In about a week we will move into our new place in Star City, Lido which will be closer to the downtown area. It will be nice to have more amenities available and we will be right next to the 798 art district so will have lots of interesting things to see and do right next door. Of course I have to say that the property market in Beijing is absurd. We visited about 10 different properties covering around 40 different apartments before finding one that we are reasonably happy with. Mostly we feel ripped off. For example, we saw one apartment that was three bedrooms/2bath with peeling wall paper, crayon drawing on the walls, dust and dirt everywhere, minimal furniture that was old and chipped, old appliances. The landlord wanted about 1800USD per month. When we asked if they would repair the wall paper they said no. Many places are like that and we have struggled to find a place for under 1500USD that has decent furnishings in a good location. Mostly this is caused by the property market being one of the only ways for average Chinese people to invest their savings. It will be an interesting day when/if the Chinese government opens other opportunities to them. 

Getting around has been a bit tough since we are in the suburbs and don't have a car. I have become fascinated with a solution that many Chinese and foreigners have come up with, make a smaller car to sell at a cheaper price. Many of these little electric cars can do near 30kph, have heating, headlights, turn signals, windshield wipers etc. and retail for about 2000USD brand new. A number of the teachers that live near the school have bought them for hauling the kids and groceries around. I wish I could buy one, but when we move downtown my reason for doing so will be gone. We will most likely rely on the subways and taxis. The subway is super cheap, about 35cents per ride no matter the distance. However, that also means a lot of people take it and during commuting hours the trains are packed. There is a new stop being constructed just across the street from our new apartment, but when that will be completed no one knows. We often take taxis or hire a driver for the day or night to take us around. These options are pretty reasonable. Taxis seems to be about 1 dollar every kilometer or two while to hire a driver for about 6 hours is about 35-50 dollars. When we know a group of us will be going downtown or that we will be coming back late we have opted for a private driver.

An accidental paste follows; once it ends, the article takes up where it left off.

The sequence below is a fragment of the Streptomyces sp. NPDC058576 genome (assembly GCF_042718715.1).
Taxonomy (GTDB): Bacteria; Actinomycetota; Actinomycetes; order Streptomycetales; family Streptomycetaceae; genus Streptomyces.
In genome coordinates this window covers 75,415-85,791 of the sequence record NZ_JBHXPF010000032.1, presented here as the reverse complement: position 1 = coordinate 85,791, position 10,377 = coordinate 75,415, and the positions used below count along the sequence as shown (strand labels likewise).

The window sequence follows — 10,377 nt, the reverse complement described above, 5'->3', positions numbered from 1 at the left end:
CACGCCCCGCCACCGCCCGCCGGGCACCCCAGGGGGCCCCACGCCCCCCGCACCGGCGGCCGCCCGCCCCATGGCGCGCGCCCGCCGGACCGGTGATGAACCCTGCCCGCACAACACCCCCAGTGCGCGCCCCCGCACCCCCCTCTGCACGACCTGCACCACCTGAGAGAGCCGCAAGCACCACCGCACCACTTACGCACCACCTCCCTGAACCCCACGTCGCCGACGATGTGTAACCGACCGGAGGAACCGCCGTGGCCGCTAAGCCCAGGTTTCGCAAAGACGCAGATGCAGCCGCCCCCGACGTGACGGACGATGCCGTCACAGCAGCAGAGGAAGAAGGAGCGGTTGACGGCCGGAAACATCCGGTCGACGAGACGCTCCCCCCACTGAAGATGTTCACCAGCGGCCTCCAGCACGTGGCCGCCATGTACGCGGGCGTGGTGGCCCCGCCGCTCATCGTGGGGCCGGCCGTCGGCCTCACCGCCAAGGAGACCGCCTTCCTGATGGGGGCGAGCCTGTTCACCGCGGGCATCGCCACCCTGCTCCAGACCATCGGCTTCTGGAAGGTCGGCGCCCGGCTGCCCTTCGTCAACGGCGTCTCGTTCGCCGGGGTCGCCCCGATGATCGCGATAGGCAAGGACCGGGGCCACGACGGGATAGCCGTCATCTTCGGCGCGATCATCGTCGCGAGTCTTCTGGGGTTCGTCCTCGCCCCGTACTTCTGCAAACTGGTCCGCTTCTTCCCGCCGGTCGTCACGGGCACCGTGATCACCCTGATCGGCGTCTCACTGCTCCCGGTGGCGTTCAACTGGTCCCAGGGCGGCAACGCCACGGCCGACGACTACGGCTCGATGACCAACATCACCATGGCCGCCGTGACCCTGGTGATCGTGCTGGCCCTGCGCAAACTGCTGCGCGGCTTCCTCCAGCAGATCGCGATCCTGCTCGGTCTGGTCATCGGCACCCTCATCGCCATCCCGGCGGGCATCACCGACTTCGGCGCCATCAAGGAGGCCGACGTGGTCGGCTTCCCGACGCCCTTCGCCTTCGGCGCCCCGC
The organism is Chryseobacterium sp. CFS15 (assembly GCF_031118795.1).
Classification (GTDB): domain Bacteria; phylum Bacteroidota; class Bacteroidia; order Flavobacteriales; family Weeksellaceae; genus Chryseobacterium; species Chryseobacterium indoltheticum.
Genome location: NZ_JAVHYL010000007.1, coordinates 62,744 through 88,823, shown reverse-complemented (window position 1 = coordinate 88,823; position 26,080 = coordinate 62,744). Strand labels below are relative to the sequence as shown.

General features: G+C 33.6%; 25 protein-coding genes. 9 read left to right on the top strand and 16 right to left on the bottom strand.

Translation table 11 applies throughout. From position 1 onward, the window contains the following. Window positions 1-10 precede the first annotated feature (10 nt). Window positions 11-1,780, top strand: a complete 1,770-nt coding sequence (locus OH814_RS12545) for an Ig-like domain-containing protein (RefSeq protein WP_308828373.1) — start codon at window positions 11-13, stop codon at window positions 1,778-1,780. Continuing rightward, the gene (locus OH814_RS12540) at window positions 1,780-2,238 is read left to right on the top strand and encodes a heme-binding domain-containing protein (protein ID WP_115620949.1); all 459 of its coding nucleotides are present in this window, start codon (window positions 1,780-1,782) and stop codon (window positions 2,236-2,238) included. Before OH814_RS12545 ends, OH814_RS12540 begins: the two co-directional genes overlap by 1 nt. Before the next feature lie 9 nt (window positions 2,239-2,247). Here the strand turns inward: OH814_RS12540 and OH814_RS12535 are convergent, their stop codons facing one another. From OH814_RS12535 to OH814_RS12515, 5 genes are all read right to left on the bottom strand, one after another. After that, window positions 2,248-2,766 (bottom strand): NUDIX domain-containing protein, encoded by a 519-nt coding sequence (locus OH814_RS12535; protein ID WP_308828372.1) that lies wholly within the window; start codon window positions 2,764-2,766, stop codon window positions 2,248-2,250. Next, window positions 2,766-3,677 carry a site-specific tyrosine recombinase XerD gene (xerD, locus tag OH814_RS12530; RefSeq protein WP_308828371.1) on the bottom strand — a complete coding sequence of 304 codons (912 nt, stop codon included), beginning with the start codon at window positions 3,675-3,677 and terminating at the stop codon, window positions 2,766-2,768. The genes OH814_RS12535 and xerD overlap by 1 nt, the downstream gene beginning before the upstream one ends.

The food here has been hit or miss. Since we are in a foreign area many prices at the grocery stores are at or above western prices, but those are for mostly western brands. Last weekend we stopped in a local grocery when we were downtown and the prices were noticeably cheaper. Restaurants are similar. Going to western food outlets will run you western prices or dearer. Local places are much cheaper and Aya and I can have a decent dinner with drinks for about 5 dollars each. Of course my favorite things is that beer is cheap. Local beers go for about 50 cents a can and foreign brands range from 1USD to around 5 for the specialty stuff. Booze and wine are similar, but the problem with that is the chance of buying fakes. I can't prove it, but I think I bought a fake bottle of Johnny Walker from a store when we got here. It just doesn't taste quite right. From readings I have learned that possibly more than 50% of all alcohol sold in China is illegally made.